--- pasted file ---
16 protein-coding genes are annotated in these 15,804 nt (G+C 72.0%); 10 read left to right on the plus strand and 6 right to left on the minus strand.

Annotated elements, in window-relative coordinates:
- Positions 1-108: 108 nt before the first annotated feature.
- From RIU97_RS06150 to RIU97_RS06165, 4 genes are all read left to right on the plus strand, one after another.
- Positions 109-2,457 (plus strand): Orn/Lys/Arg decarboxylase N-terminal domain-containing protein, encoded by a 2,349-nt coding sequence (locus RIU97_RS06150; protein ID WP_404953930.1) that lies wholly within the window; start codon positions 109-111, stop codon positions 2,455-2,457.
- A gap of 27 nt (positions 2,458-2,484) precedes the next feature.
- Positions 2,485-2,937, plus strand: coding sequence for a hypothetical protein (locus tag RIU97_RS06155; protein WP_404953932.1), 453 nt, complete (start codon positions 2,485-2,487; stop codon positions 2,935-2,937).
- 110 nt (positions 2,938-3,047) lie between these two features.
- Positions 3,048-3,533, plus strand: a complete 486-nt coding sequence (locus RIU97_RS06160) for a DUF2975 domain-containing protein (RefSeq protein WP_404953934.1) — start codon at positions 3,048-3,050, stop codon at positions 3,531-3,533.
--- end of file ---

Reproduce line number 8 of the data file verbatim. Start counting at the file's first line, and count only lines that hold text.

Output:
- 110 nt (positions 2,938-3,047) lie between these two features.